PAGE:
Grandma Carmen’s parents, Rosendo Corrales and Teresa Otero were very much in love, so much so that they married against their parents’ wishes. From this great love, our grandmother, Carmen Corrales was born on June 19, 1910 in the town of Cosala , Sinaloa , Mexico . Cosala is just north of Mazatlan .
Grandma Carmen was 4 1/2 years old when both of her parents died. The story goes that Carmen’s father, Rosendo, had made her mother, Teresa, a beautiful hair comb out of bone. This comb became a tresure with sentimental value. One day while she drew water from a well, the comb fell in the well. Rosendo drowned trying to recover the comb. Teresa jumped in after him and although she was able to escape from the well, she caught pneumonia and eventually died.
Grandma Carmen was one of four children who were left as orphans. The oldest brother, Daniel, was 10 ½ years old at the time. He did not want to go to the orphanage, so he ran away. Daniel did what he could to live, selling knick knacks in the streets, but never forgot his sisters and would sneak around to see them and give them candies. The youngest brother, Rosendo, was 1 ½ years old at the time and was taken in by his godparents. Grandma Carmen remained in the orphanage until she was 12 years old, along with her oldest sister, Jesusita (Tia Chuy).
When Grandma Carmen was 12, Aunt Cuca, who lived in the United States , adopted the two sisters. She brought them to Bayar , Nebraska to work in a boarding house for farm workers.
When Grandma’s sister, my Aunty Chuy, became 15 years of age, her marriage was arranged to an older man, Charlie White.
As Grandma Carmen approached her 15th birthday, plans were started to arrange her marriage. But, along comes Pablo Guel to sweep her off her feet. Pablo lived in the neighborhood and met Carmen while he was playing baseball. She drew water from a water pump for him, an thereafter fell in love and got married.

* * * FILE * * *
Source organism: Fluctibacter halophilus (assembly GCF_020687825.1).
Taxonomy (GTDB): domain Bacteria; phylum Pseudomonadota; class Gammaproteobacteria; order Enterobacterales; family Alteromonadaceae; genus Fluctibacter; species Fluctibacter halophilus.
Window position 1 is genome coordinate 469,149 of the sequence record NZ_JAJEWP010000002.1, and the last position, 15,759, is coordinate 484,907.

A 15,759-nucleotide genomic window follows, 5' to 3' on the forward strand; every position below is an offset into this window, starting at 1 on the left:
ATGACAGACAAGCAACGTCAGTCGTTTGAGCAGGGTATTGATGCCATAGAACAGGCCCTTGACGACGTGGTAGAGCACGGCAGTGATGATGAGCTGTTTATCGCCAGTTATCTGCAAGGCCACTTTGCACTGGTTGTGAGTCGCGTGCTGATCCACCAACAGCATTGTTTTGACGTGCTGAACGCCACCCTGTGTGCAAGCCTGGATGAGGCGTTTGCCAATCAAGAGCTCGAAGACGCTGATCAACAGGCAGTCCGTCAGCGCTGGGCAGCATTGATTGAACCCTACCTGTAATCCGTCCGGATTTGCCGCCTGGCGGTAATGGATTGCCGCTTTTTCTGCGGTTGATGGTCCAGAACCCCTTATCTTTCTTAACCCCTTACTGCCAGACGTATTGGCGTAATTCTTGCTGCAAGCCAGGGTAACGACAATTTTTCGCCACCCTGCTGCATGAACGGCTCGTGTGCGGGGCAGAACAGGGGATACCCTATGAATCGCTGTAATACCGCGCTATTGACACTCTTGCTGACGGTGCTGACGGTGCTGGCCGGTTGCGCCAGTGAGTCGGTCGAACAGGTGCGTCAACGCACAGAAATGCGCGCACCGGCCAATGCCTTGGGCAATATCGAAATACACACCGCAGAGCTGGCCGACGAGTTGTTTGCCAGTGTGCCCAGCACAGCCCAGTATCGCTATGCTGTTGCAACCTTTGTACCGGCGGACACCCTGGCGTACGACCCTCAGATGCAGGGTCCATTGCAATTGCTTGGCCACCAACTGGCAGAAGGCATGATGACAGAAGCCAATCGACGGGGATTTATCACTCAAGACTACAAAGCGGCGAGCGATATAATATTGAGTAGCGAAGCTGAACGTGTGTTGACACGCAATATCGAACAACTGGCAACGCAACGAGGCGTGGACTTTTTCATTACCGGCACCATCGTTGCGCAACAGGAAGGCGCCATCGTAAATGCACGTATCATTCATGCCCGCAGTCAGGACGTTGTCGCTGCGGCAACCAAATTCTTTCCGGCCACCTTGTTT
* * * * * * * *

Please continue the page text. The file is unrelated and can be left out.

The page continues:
From 1925 to 1935, Pablo and Carmen lived in Nebraska and Wyoming . Carmen gave birth to 6 children during this time: Ana, Juan, Rita (who passed away at the age of 10 months), Luis, Leonardo and Juanita.
In1935, Pablo, Carmen and their 6 children moved to San Luis Potosi , Mexico . Juanita died in Mexico at the age of 7. However, Carmen gave birth to 7 more children: Lalo, Feliz, Pablo, Elvia, Alejo, Marcelino and Vicente.
Carmen’s son Luis was the first to settle in the Bay Area with the help of his Uncle Rosendo Corrales. (That’s right, Grandma’s younger brother who was 1 ½ when their parents died) Luis then helped Ana and her family settle in the Bay Area. They all then helped bring the rest of the family over. Pablo and Carmen moved into their house at 2107 Monroe Street in Santa Clara , California in November 1957.
Grandma Carmen had:
• 13 children
• 40 grandchildren
• 72 great-grandchildren
• 10 great- great- grandchildren
In asking several of her children of what they remember about Grandma Carmen, these were a few of the responses:
“I remember my mother in Mexico on her knees grinding corn for tortillas because there was no money. She sacrificed so much for her children, she would not eat so that her children could eat.”
“It hurt her to see her children in poverty. She provided the best she could. She was strong and loved everyone so much.”
“We had no stove and no water until nightfall because the water pressure would not get up the hill to us until the town below stopped using the water. We had no electricity, but we always had a hot meal of tortillas and beans before she sent us to school.”
“My mother is a saint.”
“She was an orphan until she was 12 but was treated like a daughter by her mother-in-law. She in turn treated her daughter in-laws like daughters. They call her their second mom.”
“My mom’s stubborn temper was kind of funny sometimes. One Christmas we did not have a Christmas tree and my nephew and I went out to cut some lawns and bought a tree. She was mad because she said the tree had made a mess, but soon she warmed-up to the spirit.”
“My mother was the link that kept us together. She would want us to stay together as a family and not float apart. Somehow we need to do this for her.”
So what can we lean from my grandmother’s story? She was born of the great love her parents had for each other. As orphans, her brothers and sister overcame the odds and stayed in touch to support each other. She taught her children to love, respect, support and help each other. Through very difficult times, she kept her family together.
She had a great love for everybody: her husband, her children, grandchildren, great-grandchildren, great-great-grandchildren, brothers, sister, in-laws, friends & everybody.
Family was her whole life. She never wanted anything for herself.
I think she would want our family to stay together, and for our love for one another to grow stronger. I think we owe her this much.